Widespread reception of digital television signals will make it possible for broadcasters to provide a broad range of new services. Each of these new business models must be assessed on a case-by-case basis in order to pursue a wise course of action. Without taking into consideration consumer demand, box deployment, unique broadcaster assets and capabilities, enabling technology requirements, and competitive response, a broadcaster will have little information with which to make an informed decision. Representative digital television service models include:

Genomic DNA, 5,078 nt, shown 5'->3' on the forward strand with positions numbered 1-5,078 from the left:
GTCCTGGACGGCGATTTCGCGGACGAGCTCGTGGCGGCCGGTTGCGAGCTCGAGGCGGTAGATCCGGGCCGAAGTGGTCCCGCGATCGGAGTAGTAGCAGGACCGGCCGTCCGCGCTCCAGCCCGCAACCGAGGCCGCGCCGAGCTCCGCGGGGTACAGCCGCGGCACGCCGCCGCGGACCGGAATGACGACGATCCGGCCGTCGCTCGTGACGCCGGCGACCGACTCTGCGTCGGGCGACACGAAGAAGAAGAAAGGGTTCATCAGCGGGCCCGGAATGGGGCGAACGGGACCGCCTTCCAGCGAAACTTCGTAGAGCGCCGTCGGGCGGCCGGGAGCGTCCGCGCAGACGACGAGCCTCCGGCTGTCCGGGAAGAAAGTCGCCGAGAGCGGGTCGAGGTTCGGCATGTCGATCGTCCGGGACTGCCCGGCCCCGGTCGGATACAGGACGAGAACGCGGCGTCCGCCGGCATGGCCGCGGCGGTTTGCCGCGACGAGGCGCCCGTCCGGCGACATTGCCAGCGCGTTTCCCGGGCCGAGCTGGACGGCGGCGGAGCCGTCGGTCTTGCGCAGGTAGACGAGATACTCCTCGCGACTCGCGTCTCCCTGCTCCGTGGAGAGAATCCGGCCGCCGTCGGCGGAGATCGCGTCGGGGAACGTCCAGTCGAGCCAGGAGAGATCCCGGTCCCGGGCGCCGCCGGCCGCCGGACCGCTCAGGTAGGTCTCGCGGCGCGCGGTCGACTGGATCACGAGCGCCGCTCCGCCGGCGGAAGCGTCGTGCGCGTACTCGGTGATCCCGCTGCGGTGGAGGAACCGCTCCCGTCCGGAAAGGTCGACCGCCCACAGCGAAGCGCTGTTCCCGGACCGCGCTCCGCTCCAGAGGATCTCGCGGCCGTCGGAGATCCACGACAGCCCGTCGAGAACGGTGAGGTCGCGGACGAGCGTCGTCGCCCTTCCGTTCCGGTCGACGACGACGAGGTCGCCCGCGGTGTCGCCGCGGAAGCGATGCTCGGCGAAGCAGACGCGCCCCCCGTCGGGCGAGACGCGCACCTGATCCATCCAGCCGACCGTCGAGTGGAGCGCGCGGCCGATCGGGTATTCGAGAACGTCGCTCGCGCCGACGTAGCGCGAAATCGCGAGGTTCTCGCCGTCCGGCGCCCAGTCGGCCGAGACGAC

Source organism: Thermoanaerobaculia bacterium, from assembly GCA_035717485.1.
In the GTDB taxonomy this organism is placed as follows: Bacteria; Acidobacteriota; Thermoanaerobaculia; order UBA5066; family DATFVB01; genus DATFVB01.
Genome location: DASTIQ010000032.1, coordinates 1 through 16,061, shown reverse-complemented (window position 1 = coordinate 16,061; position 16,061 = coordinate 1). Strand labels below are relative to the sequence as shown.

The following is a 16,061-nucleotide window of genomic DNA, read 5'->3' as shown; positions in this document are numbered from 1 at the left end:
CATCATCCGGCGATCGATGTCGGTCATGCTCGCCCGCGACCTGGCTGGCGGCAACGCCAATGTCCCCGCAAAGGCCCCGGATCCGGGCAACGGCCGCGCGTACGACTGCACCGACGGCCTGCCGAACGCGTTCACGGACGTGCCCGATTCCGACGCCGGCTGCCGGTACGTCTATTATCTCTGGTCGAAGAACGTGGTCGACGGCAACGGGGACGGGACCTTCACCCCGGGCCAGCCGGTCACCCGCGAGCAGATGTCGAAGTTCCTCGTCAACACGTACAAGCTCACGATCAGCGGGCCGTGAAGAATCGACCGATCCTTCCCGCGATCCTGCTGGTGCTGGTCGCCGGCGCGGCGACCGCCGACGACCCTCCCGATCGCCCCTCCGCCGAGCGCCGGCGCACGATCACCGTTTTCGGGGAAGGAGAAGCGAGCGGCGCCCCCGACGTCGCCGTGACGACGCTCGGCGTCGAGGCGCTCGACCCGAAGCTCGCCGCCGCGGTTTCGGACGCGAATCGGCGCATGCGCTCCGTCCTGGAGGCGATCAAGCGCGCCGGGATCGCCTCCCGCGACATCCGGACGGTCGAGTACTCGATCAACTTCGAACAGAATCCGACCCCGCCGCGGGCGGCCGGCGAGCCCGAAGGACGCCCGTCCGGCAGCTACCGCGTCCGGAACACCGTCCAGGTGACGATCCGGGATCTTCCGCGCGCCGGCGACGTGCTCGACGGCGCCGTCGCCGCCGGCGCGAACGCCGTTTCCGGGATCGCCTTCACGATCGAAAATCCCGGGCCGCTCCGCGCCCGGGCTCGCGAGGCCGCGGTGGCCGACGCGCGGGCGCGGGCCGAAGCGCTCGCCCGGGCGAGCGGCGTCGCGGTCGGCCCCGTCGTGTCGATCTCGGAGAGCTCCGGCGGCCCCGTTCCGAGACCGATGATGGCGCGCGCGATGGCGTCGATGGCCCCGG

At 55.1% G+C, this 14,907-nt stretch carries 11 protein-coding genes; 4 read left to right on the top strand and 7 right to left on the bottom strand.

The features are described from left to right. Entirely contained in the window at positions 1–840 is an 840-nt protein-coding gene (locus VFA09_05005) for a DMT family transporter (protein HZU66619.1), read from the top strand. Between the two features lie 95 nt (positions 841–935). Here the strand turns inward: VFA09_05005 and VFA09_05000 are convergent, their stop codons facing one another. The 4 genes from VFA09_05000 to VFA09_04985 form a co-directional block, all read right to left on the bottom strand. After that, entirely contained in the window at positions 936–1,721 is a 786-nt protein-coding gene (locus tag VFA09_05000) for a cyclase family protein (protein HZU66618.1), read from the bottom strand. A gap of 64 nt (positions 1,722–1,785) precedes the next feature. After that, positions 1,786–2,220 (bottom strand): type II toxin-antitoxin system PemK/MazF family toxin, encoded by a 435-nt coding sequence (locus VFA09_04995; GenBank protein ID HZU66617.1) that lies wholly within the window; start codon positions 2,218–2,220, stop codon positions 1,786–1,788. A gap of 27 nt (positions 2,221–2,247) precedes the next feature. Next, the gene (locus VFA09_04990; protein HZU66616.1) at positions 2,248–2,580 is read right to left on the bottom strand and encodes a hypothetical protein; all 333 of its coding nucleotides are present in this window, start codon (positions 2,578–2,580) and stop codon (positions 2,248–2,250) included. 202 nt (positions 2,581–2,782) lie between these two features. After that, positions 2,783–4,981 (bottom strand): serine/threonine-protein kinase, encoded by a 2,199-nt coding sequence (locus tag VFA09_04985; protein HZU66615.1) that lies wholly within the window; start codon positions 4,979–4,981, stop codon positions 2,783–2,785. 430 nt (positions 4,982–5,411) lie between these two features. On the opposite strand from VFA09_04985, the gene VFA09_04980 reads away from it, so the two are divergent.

Although each of these models is distinct, some share related features. For instance, targeted advertising, e-commerce, and direct marketing revenue streams can be explored with many of these service models. Moreover, with a data rate of 19.44 Mbps for a digital broadcast signal as well as improvements in data compression technology, broadcasters may choose to develop a hybrid model that includes a synthesis of service models. Some service models will also require a response back channel and strategic alliances with other companies in broadcasting, entertainment, consumer electronics, and the Internet. Nevertheless, broadcasters should carefully consider the abundance of new opportunities made available by the transition to digital television.